As entrepreneur, you look for your opportunities and you seize them. As organizer, you bring order out of chaos or what looks like it. The one optimistically (some would say myopically) moves ahead. The other cautiously (some would say obsessively) holds back.

There will be more of this, Abu-Taleb injecting his perspective, others holding to what they feel is tried and true, keeping order in the village.

Meanwhile, much talk, phrases such as:

* “I’m where you are”

* “tighter parameters”

* “We need to do that”

* “pots of money”

* “matrix”

* “operationalize”

* “I hear what you’re saying”

Technical, complicated, mixed with standard meeting talk. Trustee Colette Lueck’s voice pitch rises at the end of declarative sentences. You can imagine her looking around a table, seeking real-time affirmation or signs of understanding, point by point. Habit bred of many hours (hundreds?) sitting at such tables, gauging acceptance.

She’s persistent. She seeks to “structure discussion,” requiring the explicit where others are satisfied with the implicit. At one point she protested, “We haven’t talked about” such and such. Very funny moment when Trustee Johnson turned, said, “I’ve been talking about it,” emphasis on “I’ve.”

The village manager, a cool head, seeks to help, clarifying. She sits with the lawyer, another cool one, at one end, the two of them speaking up periodically, the one to clarify, the other to specify requirements. The lawyer at one point stumps them all with a conundrum, including the two citizen chairs — Planning Commission and Zoning Board of Appeals — who had brought ordinance language for trustee approval.

Abu-Taleb stumbled briefly on procedure. It didn’t matter that he called for vote without discussion on five candidates for citizen commissions, a formality in this case. But it did when he called one for motions from Plan Commission and Zoning board, to “accept” or “receive” language on zoning-variance matters referenced above.

Trustee Lueck, on Abu-Taleb’s left, gently reminded him sotto voce, offering something on the order of “You want short meetings but not this short.” Of course he didn’t. I chuckled if no one else did.

Later, when her objection had apparently been answered as to inadequate discussion of the planning and zoning issues, Anan turned and checked with her before calling the vote: “All right, Colette?” It seemed a fairly relaxed moment to me, if perhaps not to others.

Indeed, the meeting I attended — arriving at 8:10*, leaving at 9:45 with the Planning-Zoning matters completed — was characterized by an atmosphere of the “collegial and productive working relationship” called for by Trustee Adam Salzman at the May 6 meeting.

As for business-friendliness, Abu-Taleb made another reference to it during the zoning-variance discussion, asking if Chamber of Commerce people had been part of Plan Commission discussions. They had not, apparently. [Yes they were. See below.]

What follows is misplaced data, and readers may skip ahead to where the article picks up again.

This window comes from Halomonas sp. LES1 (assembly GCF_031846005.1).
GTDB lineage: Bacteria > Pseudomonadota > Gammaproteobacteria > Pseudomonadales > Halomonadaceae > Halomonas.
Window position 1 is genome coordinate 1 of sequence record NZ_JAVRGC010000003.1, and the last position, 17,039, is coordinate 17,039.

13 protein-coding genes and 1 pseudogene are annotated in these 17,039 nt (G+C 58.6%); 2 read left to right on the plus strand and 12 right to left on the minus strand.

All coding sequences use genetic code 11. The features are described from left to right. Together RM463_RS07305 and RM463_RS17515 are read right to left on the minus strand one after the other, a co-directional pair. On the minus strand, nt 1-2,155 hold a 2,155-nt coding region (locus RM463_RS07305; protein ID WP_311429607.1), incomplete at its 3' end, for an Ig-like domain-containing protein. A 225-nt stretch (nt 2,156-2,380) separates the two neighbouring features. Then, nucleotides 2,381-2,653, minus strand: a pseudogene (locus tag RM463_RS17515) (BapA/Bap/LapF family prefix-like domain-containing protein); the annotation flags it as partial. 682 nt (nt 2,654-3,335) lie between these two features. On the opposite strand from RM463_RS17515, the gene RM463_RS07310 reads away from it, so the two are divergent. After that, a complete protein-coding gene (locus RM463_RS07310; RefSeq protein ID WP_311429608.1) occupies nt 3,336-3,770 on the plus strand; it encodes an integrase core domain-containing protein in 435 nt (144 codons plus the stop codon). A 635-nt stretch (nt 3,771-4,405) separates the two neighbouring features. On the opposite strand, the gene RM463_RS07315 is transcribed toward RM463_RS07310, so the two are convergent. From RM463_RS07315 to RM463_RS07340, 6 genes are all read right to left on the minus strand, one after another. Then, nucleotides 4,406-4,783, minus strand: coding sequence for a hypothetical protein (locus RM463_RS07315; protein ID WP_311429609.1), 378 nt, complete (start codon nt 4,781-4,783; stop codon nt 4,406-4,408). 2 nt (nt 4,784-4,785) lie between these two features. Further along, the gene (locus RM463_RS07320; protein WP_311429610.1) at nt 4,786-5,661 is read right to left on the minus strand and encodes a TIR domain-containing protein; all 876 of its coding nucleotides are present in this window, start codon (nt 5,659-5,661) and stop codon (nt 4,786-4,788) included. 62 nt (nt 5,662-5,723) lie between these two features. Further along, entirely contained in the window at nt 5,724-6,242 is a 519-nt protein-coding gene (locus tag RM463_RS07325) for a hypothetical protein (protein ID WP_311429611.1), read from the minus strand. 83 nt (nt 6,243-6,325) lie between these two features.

* Thus missing the meatless-Monday work of art, about which more later . . .

Blame it on the expressway, Pope tells Democrats revisited . . .

. . . at Wednesday Journal, FYI.

With early comment:

joe from south oak park

Posted: May 22nd, 2013 3:45 AM

So highways are responsible for the `white flight` of the 60`s. Folks here are incorrectly blaming the vehicle and not the person. Whites left the austin neighborhood in the 60`s because they didn’t want to live in an integrated neighborhood. This was likely influenced more by historical ideas about race among many whites, the race riots in Chicago and the fear of declining home values. Chicago and Oak Park would not be what they are today without I-290 and the railway.

‘Is Oak Park Hosting the Next Gosnell?’

Blithe Spirit

This Oak Park IL doctor will revive Kansas’ abortion practice.

OAK PARK, Ill., May 20, 2013 /Christian Newswire/ — There’s only one abortion clinic in the state of Kansas, and Oak Park family doctor Cheryl Chastine owns it. The clinic, South Wind Women’s Center, recently opened in the same office in Wichita where notorious abortionist George Tiller operated. Like the recently convicted Kermit Gosnell, Tiller performed late term abortions on babies that were unquestionably old enough to survive outside the womb.

Kansas law requires that medical facilities be owned by a licensed doctor. When they couldn’t find a physician in the entire state of Kansas willing to take on ownership of South Wind, investors and abortion advocates seeking to re-open Tiller’s Wichita location tapped Oak Park’s Cheryl Chastine to put her name on the business and perform abortions there. Chastine agreed, and has signed herself onto the deadly…

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Spotlight on Anan: Reinstating Colt TIF

New village president Anan Abu-Taleb is ready to go ahead with Colt Building site completion, reinstating use of TIF money. He and outgoing President David Pope wrote school boards arguing that it’s good for all concerned. Does this contradict Anan’s campaign statements about TIF (tax increment financing of development)?

On March 19 at the Chamber of Commerce forum, Anan presented TIF as a procedural issue. The village had failed to file yearly TIF reports as required, effectively closing the TIF books to the high school board, he said. The high school subsequently had sued the village “with our money,” leading the village to defend itself also “with our money.” This TIF filing was an issue, he said. (Not an issue, said opponent Hedges.)

On March 21 at Irving School (SEOPCO forum), Anan again accused the incumbent board of TIF mismanagement, referring (a) to its reluctance to close a TIF down when it was not achieving its goals, returning the money to schools and other taxing bodies, and (b) to its failing to comply with reporting requirements, as he had said two days earlier.

Best I can verify, Anan did not condemn the use of TIF money while campaigning. His May 6 letter (with David Pope) seems not to contradict campaign statements.